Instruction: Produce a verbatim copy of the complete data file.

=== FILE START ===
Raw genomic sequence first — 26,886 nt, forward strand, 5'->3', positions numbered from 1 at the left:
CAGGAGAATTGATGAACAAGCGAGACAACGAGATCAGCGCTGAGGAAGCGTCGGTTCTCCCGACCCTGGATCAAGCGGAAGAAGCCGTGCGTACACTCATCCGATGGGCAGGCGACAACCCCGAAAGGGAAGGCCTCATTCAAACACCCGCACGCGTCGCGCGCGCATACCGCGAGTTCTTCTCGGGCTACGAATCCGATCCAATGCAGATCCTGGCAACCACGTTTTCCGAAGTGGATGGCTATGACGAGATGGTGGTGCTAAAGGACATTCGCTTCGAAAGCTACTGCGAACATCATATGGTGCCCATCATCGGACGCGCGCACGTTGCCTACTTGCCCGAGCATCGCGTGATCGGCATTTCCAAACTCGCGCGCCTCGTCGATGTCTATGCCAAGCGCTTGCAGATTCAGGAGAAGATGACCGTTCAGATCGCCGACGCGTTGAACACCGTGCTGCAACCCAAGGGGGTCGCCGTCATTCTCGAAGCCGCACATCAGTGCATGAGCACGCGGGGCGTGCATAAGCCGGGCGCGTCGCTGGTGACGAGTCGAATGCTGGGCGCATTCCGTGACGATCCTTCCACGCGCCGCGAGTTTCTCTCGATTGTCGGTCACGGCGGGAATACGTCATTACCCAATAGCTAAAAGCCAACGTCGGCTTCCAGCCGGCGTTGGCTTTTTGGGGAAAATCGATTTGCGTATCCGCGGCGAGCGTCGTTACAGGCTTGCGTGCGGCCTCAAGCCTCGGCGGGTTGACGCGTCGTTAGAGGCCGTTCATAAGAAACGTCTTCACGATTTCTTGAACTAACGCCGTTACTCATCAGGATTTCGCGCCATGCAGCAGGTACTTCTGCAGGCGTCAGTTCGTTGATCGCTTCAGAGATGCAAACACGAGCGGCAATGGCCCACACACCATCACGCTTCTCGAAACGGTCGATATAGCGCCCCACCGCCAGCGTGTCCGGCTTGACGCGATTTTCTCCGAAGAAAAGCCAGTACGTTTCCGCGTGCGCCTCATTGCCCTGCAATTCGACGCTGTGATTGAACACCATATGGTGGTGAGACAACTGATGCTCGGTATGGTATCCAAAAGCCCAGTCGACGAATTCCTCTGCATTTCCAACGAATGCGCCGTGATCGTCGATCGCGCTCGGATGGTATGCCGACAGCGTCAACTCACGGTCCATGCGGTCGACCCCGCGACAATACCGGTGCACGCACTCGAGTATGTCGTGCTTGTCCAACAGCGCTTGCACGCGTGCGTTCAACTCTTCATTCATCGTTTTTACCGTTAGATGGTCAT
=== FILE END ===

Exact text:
Raw genomic sequence first — 26,886 nt, forward strand, 5'->3', positions numbered from 1 at the left:
CAGGAGAATTGATGAACAAGCGAGACAACGAGATCAGCGCTGAGGAAGCGTCGGTTCTCCCGACCCTGGATCAAGCGGAAGAAGCCGTGCGTACACTCATCCGATGGGCAGGCGACAACCCCGAAAGGGAAGGCCTCATTCAAACACCCGCACGCGTCGCGCGCGCATACCGCGAGTTCTTCTCGGGCTACGAATCCGATCCAATGCAGATCCTGGCAACCACGTTTTCCGAAGTGGATGGCTATGACGAGATGGTGGTGCTAAAGGACATTCGCTTCGAAAGCTACTGCGAACATCATATGGTGCCCATCATCGGACGCGCGCACGTTGCCTACTTGCCCGAGCATCGCGTGATCGGCATTTCCAAACTCGCGCGCCTCGTCGATGTCTATGCCAAGCGCTTGCAGATTCAGGAGAAGATGACCGTTCAGATCGCCGACGCGTTGAACACCGTGCTGCAACCCAAGGGGGTCGCCGTCATTCTCGAAGCCGCACATCAGTGCATGAGCACGCGGGGCGTGCATAAGCCGGGCGCGTCGCTGGTGACGAGTCGAATGCTGGGCGCATTCCGTGACGATCCTTCCACGCGCCGCGAGTTTCTCTCGATTGTCGGTCACGGCGGGAATACGTCATTACCCAATAGCTAAAAGCCAACGTCGGCTTCCAGCCGGCGTTGGCTTTTTGGGGAAAATCGATTTGCGTATCCGCGGCGAGCGTCGTTACAGGCTTGCGTGCGGCCTCAAGCCTCGGCGGGTTGACGCGTCGTTAGAGGCCGTTCATAAGAAACGTCTTCACGATTTCTTGAACTAACGCCGTTACTCATCAGGATTTCGCGCCATGCAGCAGGTACTTCTGCAGGCGTCAGTTCGTTGATCGCTTCAGAGATGCAAACACGAGCGGCAATGGCCCACACACCATCACGCTTCTCGAAACGGTCGATATAGCGCCCCACCGCCAGCGTGTCCGGCTTGACGCGATTTTCTCCGAAGAAAAGCCAGTACGTTTCCGCGTGCGCCTCATTGCCCTGCAATTCGACGCTGTGATTGAACACCATATGGTGGTGAGACAACTGATGCTCGGTATGGTATCCAAAAGCCCAGTCGACGAATTCCTCTGCATTTCCAACGAATGCGCCGTGATCGTCGATCGCGCTCGGATGGTATGCCGACAGCGTCAACTCACGGTCCATGCGGTCGACCCCGCGACAATACCGGTGCACGCACTCGAGTATGTCGTGCTTGTCCAACAGCGCTTGCACGCGTGCGTTCAACTCTTCATTCATCGTTTTTACCGTTAGATGGTCAT